However, it is also said that tantric masters have mastery of the four siddhi activities of pacifying, enriching, magnetizing, and subjugating and thus perhaps ‘overpowering’ a woman in this way might be seen as that kind of legitimate enlightened activity. Also, the sexual thrill of being ‘dominated’ or ‘overwhelmingly seduced’ may legitmately be part of the role play and energy union of the couple, to generate the desire and arousal, depending on what turns a person on. However, generally speaking, if it is not based on genuine love, respect and compassion, and not based on the wish for enlightenment, and/or used for power and sexual pleasure, then it might be considered forced and non-consensual. If the woman (or women) feel ‘used and abused’ by it, that might also indicate a lack of clear and mutual consent or adequate qualifications on the part of the master or consort, or both. For example, if a relation is based on lies, deception and disrespect/force (see more on that below) then it is like rape, because the consent is not really there (and never was).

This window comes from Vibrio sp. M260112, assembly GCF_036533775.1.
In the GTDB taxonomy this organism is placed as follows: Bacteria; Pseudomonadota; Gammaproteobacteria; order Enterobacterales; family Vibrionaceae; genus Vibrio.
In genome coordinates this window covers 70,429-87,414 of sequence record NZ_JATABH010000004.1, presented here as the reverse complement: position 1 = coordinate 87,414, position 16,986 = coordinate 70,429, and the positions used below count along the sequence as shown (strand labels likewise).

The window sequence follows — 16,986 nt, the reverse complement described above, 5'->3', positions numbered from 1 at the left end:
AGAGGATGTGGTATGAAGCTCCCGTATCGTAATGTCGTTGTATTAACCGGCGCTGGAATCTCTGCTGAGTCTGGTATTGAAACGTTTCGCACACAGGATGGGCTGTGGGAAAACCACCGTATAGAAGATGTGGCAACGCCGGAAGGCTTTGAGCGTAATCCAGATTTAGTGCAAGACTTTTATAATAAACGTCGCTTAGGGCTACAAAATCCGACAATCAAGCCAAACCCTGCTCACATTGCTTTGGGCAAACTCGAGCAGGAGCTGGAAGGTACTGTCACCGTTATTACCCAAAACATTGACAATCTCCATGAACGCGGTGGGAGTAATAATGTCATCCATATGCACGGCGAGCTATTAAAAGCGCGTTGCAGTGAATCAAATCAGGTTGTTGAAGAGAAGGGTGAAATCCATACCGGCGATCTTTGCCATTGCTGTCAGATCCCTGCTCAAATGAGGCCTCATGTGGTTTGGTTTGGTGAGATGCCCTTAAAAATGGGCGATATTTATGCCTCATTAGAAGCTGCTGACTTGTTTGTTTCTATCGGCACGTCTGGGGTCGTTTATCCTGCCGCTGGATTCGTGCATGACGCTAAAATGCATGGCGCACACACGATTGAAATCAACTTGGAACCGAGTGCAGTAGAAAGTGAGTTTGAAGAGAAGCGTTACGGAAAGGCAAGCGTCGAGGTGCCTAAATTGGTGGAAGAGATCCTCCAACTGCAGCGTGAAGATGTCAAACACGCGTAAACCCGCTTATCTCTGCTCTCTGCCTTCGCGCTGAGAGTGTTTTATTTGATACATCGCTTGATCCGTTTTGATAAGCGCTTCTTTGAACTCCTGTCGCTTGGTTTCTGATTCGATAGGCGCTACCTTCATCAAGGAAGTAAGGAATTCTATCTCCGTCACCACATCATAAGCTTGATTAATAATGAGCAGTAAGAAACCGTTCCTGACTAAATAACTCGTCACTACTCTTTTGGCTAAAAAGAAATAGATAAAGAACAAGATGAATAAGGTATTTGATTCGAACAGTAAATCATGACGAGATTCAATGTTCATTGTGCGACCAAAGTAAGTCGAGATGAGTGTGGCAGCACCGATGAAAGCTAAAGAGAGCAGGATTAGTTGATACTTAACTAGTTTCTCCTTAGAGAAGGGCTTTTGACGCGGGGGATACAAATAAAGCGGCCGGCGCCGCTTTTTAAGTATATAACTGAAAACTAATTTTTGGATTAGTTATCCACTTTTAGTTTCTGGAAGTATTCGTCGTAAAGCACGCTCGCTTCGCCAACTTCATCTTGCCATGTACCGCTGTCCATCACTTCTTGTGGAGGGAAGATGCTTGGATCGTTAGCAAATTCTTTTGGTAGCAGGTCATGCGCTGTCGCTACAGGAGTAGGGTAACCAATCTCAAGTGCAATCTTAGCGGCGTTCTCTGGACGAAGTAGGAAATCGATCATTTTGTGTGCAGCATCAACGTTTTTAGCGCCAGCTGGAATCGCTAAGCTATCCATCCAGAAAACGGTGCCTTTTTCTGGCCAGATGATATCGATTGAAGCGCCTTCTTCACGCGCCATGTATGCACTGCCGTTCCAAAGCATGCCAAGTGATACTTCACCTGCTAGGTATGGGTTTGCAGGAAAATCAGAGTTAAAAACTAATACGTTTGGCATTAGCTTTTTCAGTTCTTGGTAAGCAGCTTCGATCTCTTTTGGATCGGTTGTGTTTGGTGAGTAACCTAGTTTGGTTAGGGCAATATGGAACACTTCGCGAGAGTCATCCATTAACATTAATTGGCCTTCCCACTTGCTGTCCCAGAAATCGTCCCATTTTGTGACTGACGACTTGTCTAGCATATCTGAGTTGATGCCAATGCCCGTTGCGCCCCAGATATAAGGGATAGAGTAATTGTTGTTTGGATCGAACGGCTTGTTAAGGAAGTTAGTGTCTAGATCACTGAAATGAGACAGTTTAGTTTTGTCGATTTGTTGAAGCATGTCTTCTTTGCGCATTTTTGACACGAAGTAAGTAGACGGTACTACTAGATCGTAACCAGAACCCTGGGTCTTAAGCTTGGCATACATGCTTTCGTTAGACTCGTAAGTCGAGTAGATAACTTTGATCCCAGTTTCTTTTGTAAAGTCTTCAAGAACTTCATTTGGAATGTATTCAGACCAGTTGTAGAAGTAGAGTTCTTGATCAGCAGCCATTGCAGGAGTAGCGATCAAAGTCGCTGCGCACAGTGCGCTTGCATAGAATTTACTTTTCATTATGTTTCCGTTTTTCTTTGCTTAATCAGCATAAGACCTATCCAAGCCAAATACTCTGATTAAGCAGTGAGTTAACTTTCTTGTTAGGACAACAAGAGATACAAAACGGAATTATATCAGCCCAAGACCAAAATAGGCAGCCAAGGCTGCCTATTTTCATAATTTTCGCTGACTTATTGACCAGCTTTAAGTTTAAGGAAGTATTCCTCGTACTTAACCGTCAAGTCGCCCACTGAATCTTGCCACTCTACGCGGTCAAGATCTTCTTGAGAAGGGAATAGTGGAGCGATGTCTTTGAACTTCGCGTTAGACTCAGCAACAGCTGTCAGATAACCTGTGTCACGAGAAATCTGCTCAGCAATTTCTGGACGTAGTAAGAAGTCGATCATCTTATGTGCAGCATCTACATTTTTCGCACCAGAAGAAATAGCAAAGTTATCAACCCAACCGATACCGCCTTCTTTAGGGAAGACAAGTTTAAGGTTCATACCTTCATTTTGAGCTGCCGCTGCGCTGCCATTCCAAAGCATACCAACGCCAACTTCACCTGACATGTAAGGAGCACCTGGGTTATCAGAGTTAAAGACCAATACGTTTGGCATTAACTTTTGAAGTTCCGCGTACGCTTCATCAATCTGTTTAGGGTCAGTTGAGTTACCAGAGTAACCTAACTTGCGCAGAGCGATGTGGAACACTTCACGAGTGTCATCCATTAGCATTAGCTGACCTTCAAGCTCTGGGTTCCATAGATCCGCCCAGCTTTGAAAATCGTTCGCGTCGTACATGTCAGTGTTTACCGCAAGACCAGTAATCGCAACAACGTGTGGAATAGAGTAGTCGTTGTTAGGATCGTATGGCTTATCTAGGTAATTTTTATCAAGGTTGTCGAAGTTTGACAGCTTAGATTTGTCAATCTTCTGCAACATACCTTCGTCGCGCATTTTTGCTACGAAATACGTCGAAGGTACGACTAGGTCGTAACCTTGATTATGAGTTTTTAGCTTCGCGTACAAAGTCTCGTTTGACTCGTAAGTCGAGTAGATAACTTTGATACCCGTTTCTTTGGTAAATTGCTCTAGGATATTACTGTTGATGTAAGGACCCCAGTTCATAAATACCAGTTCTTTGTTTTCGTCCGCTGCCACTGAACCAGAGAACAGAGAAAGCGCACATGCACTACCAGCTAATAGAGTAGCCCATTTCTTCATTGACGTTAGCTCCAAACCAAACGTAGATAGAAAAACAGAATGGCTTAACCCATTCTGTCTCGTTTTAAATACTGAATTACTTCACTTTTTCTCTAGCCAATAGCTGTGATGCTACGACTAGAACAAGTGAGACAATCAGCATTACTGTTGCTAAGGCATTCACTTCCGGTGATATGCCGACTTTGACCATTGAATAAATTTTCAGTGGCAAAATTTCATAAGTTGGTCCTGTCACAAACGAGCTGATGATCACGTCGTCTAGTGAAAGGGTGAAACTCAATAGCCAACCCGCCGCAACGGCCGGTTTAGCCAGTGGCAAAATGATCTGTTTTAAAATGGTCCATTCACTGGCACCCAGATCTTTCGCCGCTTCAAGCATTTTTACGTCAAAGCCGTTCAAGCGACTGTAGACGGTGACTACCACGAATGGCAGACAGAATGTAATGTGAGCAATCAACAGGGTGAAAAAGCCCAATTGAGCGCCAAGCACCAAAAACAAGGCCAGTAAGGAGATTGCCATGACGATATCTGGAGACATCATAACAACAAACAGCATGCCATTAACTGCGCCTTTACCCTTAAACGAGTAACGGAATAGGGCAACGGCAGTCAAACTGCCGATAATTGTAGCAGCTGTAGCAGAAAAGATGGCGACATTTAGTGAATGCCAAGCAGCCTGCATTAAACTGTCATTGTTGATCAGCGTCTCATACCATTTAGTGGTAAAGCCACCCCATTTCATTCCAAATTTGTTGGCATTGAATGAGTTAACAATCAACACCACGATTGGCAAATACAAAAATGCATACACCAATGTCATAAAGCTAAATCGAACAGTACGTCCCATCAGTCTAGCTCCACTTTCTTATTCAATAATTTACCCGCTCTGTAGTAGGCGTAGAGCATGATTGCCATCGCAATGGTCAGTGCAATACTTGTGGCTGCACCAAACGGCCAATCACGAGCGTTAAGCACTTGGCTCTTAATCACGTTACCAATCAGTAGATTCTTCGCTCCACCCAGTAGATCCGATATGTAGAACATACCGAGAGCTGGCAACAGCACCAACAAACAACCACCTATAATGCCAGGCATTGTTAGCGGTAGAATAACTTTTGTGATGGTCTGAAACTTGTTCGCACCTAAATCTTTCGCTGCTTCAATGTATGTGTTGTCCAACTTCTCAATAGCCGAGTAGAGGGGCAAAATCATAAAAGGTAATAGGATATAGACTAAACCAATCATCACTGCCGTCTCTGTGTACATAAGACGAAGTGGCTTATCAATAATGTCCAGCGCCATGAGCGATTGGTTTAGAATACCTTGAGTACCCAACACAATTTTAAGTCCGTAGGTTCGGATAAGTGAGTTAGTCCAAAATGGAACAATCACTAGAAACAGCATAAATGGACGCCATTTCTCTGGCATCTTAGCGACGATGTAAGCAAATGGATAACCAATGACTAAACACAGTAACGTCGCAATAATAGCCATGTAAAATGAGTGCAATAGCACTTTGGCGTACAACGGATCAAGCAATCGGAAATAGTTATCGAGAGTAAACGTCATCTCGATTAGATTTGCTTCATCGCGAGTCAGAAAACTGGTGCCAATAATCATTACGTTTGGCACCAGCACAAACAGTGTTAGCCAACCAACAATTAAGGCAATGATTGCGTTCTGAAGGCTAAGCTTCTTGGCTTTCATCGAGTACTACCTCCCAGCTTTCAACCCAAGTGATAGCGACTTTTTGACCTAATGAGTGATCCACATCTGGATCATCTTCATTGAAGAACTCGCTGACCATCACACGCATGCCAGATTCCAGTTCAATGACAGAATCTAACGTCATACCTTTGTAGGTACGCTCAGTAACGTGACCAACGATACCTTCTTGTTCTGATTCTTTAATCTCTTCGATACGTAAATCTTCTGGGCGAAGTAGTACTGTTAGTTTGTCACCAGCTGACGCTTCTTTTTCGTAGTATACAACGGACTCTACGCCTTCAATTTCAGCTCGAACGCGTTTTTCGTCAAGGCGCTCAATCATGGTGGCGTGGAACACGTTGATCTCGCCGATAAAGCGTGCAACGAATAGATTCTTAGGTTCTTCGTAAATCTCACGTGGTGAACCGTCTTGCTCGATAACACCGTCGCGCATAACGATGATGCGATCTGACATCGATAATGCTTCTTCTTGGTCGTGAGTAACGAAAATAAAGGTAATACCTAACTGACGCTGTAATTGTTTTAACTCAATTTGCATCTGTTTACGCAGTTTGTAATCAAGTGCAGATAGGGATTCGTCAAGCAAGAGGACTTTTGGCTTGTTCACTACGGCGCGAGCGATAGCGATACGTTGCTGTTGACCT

As HE Mingyur Rinpoche says in his excellent article, When a Buddhist Teacher Crosses the Line, on the issue of abusive or unethical conduct by Buddhist lamas:
The most important thing to know about these unusual teaching styles is that they are meant to benefit the student. If they are not rooted in compassion and wisdom, they are not genuine. Actions that are rooted in compassion and wisdom—even when they appear odd, eccentric, or even wrathful—do not instill fear or anxiety. They bring about a flowering of compassion and wisdom in the student.